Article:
The Boundary feature enables you to take advantage of multiple “arrangements” of profiles. I describe these arrangements with letters. For example, an X arrangement would be two profiles that cross in the middle. An L arrangement would be two profiles that touch at the ends. An E arrangement would be 3 Dir1 profiles and 1 Dir2. Many other arrangements are possible with Boundary, like F, T and H, plus # and some arrangements we don’t have characters for.
If you look at the mesh in the image below, you could make a Boundary feature from any 2 (or more) curve elements. Profiles in different directions must touch each other, either at an end or in the middle.
The part of Boundary profile arrangements that is so different from Loft is that you can have profiles that hang-over, like an F or a T.
Trim By Dir1/2
Related to the “arrangements with hang-overs” is the Trim By Dir1/2 option in the Boundary PropertyManager. Using the image above, let’s set up another demonstration.
If we used the grid above to create a # type arrangement, we’d get something like this:
The Boundary feature enables you to trim off the hang-overs with the profiles in the opposite direction. So, if we used Trim By Dir1, we’d get this:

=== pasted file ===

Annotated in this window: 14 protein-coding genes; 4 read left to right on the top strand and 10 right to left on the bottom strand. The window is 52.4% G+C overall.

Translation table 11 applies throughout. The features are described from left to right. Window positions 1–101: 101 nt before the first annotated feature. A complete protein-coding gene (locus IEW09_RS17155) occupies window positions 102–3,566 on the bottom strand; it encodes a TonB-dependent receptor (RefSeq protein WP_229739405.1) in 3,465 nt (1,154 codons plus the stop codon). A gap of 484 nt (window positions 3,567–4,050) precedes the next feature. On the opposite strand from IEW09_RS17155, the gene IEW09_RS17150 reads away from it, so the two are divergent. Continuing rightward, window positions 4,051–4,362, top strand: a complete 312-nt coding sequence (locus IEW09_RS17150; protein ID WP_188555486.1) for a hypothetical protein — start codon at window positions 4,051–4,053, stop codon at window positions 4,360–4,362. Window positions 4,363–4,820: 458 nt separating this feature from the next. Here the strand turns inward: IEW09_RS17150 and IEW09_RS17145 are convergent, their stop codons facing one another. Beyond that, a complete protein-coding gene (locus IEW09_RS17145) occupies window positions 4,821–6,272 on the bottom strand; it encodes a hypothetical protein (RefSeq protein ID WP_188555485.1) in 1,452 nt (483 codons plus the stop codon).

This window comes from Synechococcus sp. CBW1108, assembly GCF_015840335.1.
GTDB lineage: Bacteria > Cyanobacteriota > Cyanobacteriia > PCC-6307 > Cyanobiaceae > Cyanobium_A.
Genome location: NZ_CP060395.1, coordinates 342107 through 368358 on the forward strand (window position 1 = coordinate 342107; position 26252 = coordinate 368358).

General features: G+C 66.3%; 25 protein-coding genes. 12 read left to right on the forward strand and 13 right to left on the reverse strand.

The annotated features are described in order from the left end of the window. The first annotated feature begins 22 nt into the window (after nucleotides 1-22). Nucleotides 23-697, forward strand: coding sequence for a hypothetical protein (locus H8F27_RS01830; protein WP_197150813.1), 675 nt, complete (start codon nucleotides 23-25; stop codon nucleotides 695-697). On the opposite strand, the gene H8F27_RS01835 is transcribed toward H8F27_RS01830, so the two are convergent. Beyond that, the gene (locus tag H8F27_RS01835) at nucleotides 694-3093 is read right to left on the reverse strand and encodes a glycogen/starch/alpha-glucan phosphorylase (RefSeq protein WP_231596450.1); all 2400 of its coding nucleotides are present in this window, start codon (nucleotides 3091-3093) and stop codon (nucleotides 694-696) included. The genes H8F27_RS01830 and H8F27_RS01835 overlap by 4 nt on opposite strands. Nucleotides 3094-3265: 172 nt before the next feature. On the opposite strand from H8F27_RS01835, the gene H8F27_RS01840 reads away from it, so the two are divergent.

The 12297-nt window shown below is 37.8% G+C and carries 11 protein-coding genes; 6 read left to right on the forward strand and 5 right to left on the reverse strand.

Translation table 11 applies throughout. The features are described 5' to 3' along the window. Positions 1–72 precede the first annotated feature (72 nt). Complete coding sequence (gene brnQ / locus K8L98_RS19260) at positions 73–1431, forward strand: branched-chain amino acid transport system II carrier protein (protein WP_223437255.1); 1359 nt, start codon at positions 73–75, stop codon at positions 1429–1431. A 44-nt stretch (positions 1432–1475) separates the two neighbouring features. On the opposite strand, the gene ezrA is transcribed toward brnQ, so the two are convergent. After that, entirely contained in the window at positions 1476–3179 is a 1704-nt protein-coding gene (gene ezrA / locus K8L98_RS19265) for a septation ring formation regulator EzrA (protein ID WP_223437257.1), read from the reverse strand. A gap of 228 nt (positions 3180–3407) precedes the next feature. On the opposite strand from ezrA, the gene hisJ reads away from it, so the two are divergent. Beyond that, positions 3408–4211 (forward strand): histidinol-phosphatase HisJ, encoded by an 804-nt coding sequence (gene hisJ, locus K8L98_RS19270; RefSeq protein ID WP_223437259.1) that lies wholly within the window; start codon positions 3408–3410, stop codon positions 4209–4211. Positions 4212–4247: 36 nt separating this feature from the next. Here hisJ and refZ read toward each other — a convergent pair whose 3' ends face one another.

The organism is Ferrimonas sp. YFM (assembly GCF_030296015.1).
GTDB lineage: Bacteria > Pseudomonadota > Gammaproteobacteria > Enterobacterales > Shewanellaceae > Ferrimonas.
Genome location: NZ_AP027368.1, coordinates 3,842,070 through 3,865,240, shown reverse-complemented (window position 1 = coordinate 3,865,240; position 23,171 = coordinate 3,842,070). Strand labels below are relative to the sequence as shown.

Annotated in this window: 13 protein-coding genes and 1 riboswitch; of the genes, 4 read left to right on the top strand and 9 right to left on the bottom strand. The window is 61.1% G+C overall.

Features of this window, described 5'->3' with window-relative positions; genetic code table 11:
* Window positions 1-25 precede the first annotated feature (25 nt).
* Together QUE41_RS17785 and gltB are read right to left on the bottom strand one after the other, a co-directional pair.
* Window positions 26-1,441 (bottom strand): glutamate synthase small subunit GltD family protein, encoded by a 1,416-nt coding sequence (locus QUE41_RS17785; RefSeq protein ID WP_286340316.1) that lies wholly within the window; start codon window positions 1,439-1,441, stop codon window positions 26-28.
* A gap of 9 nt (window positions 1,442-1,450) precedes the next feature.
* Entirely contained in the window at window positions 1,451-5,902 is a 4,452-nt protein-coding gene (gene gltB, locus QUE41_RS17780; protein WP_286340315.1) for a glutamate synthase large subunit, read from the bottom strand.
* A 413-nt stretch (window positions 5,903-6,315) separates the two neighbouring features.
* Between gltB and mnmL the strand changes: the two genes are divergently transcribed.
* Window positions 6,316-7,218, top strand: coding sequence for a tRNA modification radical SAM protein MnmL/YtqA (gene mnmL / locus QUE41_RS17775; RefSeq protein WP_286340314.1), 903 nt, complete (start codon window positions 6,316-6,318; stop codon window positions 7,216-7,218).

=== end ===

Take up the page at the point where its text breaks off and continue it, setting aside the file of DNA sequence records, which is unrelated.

And if we trim by both directions, we get this:
Trimming by direction is useful when you have large profiles, but you don’t want the surface feature to follow the entire profile. If the profile is an edge and you can’t trim it, simply adding a profile and then using it to trim the feature is a great solution to that problem.
There is a lot of overlap between Loft and Boundary.
If you make all of your curves in a single 3D sketch, you can drag the curves while editing the feature. Very cool. (You’d better read that one again.)
Loft to a Point Tangency
Both Loft and Boundary enable you to loft to a point, and then apply tangency to that point, and it will be rounded off like a dome. Generally speaking, this kind of shape is better handled by a feature such as Fill due to degenerate points, but that’s a discussion for a different article.
Apply To All
Tangency weighting can be applied to all segments of a profile equally, or you can apply different values to different segments.